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Welcome to the CHS Quest Page of
Lynn Lockhart-Menzies

My Team Page    

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Join me in my efforts to support The Canadian Hearing Society!

Dear Friends,

I am participating in an exhilarating fundraising event for The Canadian Hearing Society (CHS) called CHS Quest. CHS Quest is a team oriented, Smartphone-based scavenger hunt inspired by the television show The Amazing Race. Last year, my friends from CHS and I participated in our first CHS Quest event in Toronto as the Duchesses of York. With your support we were able to raise more than $2,000!
For our second year in this event and we are hoping to raise more than $5000! This time, our local CHS office (York Region) will directly receive 25% of our teamís earnings. As a team, we are helping to create a society where all people are respected; have full access to communication; and are able to participate without social, economic, or emotional barriers to communication. Please sponsor my team and help us to make a difference.
Donations of $20 or more will receive a charitable tax receipt from CHS. Together with your support, we can reach our fundraising goal and help CHS continue to provide its complete roster of specialized services.
I have been a life-long client of CHS in Sarnia, Toronto and now in York Region (Newmarket) and this is my reason for being a supporter of this fundraiser. I have been profoundly deaf since early childhood and lived in Sarnia with my family. There were no CHS services in Sarnia at the time but my family was able to access the Toronto CHS office for the early years of support for advocacy and audiological needs. Through this office and later when Sarnia opened their area office, my parents and I were able to continue use the valuable resources that were offered at both the new office and Toronto. It was through CHS that I received various support for my educational years right through to post-secondary. I had my first job at the Toronto CHS office when I was a university student. Several years later, I attended CHSís ASL courses and linguistic classes while working as a new, young teacher in Toronto.
I was hired as a teacher of the Deaf and Hard of Hearing for the York Region Board of Education (YRDSB) in 1990. At that time there were no CHS offices in the GTA. I continued to use the Toronto office until a new CHS office opened in Newmarket. Twelve years ago, I was invited to attend their newly formed Community Development Board meetings and became a Council member shortly afterwards. I am currently the Chairperson for this hard working committee and truly enjoy working with fellow council members, CHS staff and volunteers.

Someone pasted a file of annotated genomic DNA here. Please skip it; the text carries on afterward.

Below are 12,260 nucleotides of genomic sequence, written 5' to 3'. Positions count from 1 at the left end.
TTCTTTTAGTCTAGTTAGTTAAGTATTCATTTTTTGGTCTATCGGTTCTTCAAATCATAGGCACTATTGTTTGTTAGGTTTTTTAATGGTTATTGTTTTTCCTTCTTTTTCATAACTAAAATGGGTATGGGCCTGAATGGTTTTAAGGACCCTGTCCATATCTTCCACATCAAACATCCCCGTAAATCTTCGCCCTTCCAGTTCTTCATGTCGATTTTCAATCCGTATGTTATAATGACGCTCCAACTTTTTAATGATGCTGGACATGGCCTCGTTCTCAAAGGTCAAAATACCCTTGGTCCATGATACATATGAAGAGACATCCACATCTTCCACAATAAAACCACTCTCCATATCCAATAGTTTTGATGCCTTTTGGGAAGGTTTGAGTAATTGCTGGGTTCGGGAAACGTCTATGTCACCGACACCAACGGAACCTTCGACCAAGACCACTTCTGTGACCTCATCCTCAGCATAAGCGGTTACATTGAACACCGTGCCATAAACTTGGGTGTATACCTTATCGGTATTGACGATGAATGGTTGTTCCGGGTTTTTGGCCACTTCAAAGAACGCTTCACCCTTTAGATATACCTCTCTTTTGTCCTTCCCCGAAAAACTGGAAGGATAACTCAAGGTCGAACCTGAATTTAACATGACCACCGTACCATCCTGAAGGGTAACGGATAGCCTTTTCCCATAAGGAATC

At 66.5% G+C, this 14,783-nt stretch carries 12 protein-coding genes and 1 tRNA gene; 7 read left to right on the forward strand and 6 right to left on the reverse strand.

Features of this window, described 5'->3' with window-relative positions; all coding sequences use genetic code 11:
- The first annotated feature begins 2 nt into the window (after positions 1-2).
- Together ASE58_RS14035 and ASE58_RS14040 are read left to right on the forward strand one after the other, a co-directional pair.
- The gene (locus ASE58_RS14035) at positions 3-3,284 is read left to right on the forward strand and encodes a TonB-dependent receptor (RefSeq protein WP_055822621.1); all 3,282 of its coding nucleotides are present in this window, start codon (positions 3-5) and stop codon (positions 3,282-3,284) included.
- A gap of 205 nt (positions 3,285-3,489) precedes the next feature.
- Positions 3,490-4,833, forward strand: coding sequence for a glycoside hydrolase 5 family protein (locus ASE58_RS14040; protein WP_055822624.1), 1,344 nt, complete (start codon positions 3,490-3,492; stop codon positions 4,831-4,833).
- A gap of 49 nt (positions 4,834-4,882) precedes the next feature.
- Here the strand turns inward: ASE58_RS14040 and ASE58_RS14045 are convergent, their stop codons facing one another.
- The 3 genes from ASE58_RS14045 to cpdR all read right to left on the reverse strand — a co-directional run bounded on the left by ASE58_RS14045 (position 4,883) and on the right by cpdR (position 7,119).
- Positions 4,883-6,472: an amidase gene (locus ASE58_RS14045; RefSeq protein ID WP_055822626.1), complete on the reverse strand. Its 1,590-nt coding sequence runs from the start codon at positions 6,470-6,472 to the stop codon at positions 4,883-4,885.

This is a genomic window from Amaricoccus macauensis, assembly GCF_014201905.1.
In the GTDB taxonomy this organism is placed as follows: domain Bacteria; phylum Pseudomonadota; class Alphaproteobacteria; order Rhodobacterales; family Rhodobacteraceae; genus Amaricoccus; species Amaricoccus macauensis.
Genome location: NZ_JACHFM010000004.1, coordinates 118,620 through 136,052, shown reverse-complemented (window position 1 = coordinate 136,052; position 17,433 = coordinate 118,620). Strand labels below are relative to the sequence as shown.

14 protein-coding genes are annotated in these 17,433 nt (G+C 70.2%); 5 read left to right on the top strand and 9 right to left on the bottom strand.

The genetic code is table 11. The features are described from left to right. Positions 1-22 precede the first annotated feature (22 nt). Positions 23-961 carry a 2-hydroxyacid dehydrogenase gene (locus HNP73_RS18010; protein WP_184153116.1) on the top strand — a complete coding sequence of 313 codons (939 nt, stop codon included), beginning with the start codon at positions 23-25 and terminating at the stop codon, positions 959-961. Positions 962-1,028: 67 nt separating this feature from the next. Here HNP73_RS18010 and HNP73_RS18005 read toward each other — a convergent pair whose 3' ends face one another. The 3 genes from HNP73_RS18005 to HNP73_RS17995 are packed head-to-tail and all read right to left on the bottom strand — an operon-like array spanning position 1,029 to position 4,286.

Eight years ago, I had suddenly lost the remaining of my residual hearing and was no longer able to use my powerful hearing aids or any amplification devices. It was a very terrifying and demoralizing experience. My life had changed dramatically overnight. I could no longer understand what my husband or children were saying and they, too, were being affected by the sudden change in my ability to communicate with them. I had to depend on speech reading and texting for all of my communication as no one in my family was fluent in sign language. I could no longer enjoy my favorite music, appreciate my childrenís musicals/dance recitals, and attend social events without the despairing feeling of being lost, isolated and disjointed from the rest of the world. I felt that I could no longer continue to work effectively as a teacher. I went to CHS in York for support. The CHS staff and volunteers did their best to assist me with whatever resources they had at the time. The YRDSB Disability Management Services, my Regional Special Education team and fellow colleagues helped to adjust my teaching caseload and provided support so that I could continue working with my students. I am forever grateful for CHS and YRDSBís support, guidance and encouragement. However, there were still communication barriers that I faced in my daily life as a mother, wife, friend, teacher and volunteer. Still to this day, full access to communication is a dream.
I am fortunate to have had the gift of hearing returned to me through the use of bilateral cochlear implants. It was such a blessing to be able to hear my husband and children once again. The discovery of sounds that I never heard before, even with hearing aids, is such an adventure and continues to be to this day. Although I still have difficulty hearing well, especially in group situations or noisy environments. I still depend on speech reading, captioning and use of amplification for accessing auditory messages through music, plays, etc. The use of my cochlear implants has really helped me to regain my confidence. With this confidence and assurance to speak up about the need for better access in my daily life, I am able to continue in my quest to raise awareness and help provide an accessible world for my students and friends with hearing losses. Please help me to make my dream become a reality.
Your contributions, small or big, would be greatly appreciated.
With much appreciation,
Lynn Lockhart-Menzies

Mr. Sub The Medical Centre CAW/TCA Canada Retired Workers Chapter Oshawa Hearing Aid Clinic Nurse Chevy Cadillac Pizza Hut Tim Horton's WIND Chobani
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